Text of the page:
German researchers announced that they have discovered errors in WhatsApp's end-to-end encryption. At the Real World Crypto security conference held in Switzerland, the researchers said that anyone who controls WhatsApp's servers can add new members into private group chats, without requiring the group administrator's permission.
The new member would be able to read all new messages, negating the privacy of the group and end-to-end encryption. Speaking to Wired, Paul Rösler, one of the Ruhr University researchers who co-authored a paper on the group messaging vulnerabilities, said "If I hear there's end-to-end encryption for both groups and two-party communications, that means adding of new members should be protected against. And if not, the value of encryption is very little."
This sounds like a serious concern, but this method of controlling WhatsApp servers to gain access to groups, limits the risk factors a little. This reduces the risks to very sophisticated hackers and WhatsApp's own staff - the kinds of people who would be able to exploit this. And even then, all messages previous to the insertion of a new member would remain private.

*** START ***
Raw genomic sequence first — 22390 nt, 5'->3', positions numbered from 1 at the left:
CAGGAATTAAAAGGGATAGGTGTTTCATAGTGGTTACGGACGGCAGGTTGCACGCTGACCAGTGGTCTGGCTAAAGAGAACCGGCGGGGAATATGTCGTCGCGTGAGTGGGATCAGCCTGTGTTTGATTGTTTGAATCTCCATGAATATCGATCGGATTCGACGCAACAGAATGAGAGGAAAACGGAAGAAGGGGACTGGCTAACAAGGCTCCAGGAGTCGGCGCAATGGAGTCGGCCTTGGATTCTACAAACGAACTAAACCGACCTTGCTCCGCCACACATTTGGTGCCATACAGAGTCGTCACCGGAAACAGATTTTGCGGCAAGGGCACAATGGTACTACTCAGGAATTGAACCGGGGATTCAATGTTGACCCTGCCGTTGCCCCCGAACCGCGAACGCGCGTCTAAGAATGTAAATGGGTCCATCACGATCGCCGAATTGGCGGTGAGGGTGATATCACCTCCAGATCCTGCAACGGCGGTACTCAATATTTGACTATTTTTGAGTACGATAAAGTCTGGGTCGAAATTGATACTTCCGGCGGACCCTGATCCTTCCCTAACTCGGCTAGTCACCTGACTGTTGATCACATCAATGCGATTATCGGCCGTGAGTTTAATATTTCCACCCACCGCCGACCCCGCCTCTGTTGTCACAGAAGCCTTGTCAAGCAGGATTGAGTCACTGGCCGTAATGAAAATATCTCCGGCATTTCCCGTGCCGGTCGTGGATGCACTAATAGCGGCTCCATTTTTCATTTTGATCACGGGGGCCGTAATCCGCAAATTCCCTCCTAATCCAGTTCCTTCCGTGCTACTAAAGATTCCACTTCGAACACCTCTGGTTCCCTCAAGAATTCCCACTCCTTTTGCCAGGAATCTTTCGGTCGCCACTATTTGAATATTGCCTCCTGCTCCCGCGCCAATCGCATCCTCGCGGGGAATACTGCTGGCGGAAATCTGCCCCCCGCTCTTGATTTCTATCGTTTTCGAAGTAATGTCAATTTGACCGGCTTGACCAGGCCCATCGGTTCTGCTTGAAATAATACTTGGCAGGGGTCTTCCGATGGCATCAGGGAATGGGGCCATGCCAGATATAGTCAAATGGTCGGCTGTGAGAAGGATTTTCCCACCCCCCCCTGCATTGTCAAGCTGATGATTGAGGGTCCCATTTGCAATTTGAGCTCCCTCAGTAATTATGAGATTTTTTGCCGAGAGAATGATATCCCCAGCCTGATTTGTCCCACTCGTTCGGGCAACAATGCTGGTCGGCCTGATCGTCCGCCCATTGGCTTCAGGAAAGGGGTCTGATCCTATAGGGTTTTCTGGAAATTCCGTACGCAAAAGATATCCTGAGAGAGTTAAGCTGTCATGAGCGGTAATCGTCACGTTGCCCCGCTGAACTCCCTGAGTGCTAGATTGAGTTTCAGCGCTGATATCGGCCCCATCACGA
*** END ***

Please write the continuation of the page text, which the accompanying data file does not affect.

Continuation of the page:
Facebook’s Chief Security Officer Alex Stamos pointed out that everyone in the group would normally see a message that a new member has joined, so this wouldn't be a stealthy strategy for any type of government spying. He added that the report has been thoroughly reviewed, and though there might be a way to add more protections, it's not very clear.